At the airport, once we got on our flight to Brazil, there were many children running around speaking Portuguese. My first thought was, "Oh! We aren't special anymore." I am not sure why I thought this, but it actually made me sad. Caid and I both value being bilingual. Caid values it more academically, and I value the fact that I can say, "Come here or I will spank you" to my daughter in a language that most people around me don't understand.
In leaving, there are many losses. Losses that you don't even realize until you are half-way through them. That is why grieving is always a close element to leaving. Luckily, this particular thing was remedied quickly as my next thought was, "Oh! I just have to switch to our other 'special'." Now I can threaten Ana in English all I want. In many places, speaking two languages is normal. We just happen to live and move around in two cultures where it isn't as common. It is a little 'special' that I appreciate and hold on to. I just have to remember when to switch.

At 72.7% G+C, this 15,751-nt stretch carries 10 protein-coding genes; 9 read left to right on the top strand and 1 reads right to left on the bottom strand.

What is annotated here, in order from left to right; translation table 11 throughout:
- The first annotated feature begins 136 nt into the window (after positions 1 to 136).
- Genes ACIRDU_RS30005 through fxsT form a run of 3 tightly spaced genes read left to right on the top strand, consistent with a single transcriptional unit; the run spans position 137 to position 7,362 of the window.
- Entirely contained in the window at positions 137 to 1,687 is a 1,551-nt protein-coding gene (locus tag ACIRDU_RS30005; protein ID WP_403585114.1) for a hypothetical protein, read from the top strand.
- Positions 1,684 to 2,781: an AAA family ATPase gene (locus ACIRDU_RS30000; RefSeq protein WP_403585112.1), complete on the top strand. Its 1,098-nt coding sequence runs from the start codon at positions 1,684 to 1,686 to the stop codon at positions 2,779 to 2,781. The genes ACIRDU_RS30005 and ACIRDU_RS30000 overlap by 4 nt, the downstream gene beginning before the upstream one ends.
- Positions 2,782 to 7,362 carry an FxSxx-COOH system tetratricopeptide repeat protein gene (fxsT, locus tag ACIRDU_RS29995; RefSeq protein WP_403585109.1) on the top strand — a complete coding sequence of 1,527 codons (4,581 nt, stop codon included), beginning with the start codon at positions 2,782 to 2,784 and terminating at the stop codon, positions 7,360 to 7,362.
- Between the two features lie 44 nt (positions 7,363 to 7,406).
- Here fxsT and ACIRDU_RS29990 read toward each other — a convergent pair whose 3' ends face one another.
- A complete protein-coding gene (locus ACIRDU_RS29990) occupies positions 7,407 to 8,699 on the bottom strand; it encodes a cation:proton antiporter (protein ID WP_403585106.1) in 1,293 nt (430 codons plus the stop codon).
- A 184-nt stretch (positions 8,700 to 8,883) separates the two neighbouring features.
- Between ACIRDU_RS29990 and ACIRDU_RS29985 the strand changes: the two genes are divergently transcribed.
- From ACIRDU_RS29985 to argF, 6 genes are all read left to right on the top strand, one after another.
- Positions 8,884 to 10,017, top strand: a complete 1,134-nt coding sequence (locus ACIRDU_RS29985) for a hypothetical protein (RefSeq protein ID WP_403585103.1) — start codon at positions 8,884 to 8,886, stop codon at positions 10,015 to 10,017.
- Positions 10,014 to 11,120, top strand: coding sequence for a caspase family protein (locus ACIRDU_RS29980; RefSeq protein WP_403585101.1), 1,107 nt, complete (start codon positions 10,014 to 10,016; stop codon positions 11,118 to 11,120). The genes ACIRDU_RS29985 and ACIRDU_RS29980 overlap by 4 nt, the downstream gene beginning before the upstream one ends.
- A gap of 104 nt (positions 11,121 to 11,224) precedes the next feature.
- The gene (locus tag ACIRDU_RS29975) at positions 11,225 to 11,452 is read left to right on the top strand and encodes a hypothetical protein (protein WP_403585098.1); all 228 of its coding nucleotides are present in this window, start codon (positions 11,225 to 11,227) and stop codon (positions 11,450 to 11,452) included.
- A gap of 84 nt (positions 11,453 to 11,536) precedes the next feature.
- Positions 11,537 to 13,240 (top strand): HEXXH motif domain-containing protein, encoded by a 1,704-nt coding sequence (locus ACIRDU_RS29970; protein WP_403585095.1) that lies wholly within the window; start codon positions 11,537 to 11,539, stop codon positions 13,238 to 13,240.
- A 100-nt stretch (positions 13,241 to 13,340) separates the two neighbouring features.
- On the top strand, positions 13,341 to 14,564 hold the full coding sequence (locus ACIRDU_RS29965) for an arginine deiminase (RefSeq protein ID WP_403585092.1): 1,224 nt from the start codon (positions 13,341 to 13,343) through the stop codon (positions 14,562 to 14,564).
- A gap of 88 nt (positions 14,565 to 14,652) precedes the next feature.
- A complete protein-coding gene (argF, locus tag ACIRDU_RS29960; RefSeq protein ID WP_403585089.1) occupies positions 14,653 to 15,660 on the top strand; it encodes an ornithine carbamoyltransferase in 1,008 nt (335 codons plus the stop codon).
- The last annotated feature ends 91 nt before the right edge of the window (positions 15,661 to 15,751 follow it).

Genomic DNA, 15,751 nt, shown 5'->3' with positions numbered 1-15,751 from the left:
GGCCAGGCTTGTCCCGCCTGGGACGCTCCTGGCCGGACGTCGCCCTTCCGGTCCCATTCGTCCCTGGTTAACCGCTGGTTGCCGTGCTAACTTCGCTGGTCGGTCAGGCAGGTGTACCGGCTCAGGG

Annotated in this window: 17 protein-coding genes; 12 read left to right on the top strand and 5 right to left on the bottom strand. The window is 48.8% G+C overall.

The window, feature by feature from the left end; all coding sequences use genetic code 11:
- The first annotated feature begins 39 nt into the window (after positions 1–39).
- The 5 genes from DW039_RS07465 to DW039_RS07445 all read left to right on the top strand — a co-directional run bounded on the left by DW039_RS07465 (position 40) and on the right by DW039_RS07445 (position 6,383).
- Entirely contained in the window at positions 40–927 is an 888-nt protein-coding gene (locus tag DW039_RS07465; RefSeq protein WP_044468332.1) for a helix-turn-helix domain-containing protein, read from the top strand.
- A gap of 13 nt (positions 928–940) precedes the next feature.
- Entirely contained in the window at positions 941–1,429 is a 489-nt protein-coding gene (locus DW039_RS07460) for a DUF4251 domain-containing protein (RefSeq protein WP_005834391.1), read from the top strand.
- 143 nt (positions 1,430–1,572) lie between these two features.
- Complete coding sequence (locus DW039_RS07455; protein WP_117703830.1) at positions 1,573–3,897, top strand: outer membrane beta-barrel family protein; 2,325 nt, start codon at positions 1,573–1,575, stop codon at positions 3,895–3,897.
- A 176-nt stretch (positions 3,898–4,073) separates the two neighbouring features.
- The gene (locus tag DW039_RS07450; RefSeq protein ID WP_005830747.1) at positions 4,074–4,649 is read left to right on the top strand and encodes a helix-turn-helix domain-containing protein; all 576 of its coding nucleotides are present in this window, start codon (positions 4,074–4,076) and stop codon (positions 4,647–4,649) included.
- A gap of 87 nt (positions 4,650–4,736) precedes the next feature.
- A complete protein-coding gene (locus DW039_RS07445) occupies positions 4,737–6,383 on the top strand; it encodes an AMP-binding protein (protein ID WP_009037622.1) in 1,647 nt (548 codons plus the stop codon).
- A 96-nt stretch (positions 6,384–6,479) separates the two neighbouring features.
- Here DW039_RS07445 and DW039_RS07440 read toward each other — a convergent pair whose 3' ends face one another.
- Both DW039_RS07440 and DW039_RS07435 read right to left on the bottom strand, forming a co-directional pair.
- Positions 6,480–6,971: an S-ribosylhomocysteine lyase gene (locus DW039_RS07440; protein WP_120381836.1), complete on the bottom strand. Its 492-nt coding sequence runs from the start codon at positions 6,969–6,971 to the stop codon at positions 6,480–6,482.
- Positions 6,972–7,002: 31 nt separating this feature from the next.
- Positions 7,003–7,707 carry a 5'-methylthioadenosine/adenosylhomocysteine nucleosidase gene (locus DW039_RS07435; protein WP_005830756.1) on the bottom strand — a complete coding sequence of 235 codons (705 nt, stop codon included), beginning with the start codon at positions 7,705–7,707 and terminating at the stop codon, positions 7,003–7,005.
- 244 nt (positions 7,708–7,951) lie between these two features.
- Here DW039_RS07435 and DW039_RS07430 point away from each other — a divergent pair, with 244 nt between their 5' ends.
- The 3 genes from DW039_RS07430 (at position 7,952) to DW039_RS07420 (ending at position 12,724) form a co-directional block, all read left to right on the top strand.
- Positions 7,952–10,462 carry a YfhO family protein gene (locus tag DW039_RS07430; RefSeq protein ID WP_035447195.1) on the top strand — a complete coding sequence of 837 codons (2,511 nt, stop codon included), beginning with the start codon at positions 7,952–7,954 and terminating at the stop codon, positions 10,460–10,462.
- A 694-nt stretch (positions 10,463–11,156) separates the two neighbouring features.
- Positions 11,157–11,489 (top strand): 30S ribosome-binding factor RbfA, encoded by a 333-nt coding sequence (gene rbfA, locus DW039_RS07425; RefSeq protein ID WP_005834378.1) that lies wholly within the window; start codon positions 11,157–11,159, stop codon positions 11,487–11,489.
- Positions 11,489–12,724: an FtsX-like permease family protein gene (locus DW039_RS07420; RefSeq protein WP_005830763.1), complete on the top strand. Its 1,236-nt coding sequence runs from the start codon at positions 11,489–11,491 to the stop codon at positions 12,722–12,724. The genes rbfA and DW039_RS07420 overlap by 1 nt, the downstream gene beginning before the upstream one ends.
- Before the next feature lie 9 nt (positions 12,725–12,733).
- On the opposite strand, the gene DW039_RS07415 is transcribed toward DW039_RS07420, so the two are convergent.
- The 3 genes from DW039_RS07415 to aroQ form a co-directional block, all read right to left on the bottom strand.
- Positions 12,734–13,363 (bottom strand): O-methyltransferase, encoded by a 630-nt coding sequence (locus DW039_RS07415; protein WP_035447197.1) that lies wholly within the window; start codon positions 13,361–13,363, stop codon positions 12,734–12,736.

Last week was a whirl: arriving, unpacking, rearranging the apartment, buying beds and a car...Saturday was Sao Joao (St. John), a Catholic holiday celebrating St.John. It is typically celebrated by dressing up in plaid and straw hats (sort of like hillbilly style), eating all things corn, and having a bonfire (the smoke can be overwhelming). It was happily pretty smoke free as it was rainy all day. We three snuggled into our clean apartment, watched movies, and ate lots of mangoes: it was pretty epic.
The first group (running English camp this week) arrived safe and sound--all 23 of them, and even more incredible is that all their luggage arrived as well! Caid and I are enjoying being a part of some of the many programs they are providing. We are revving up for Shelbyville group coming in this Sunday!
Reads from the Interwebs:
1. How I learned my belovedness
2. Come to the Margins Just beautiful!
3. We need to learn from Christians in other countries: oh tattoos
4. Why I can't care about every crisis: I am still working on this. Because sometimes I feel so torn in so many directions at once...but I don't want to just switch 'off.' What solutions/balance have you found?
5. Are you guilty of this cross-cultural blindspot? An important read...I feel like I am just starting to understand this...maybe?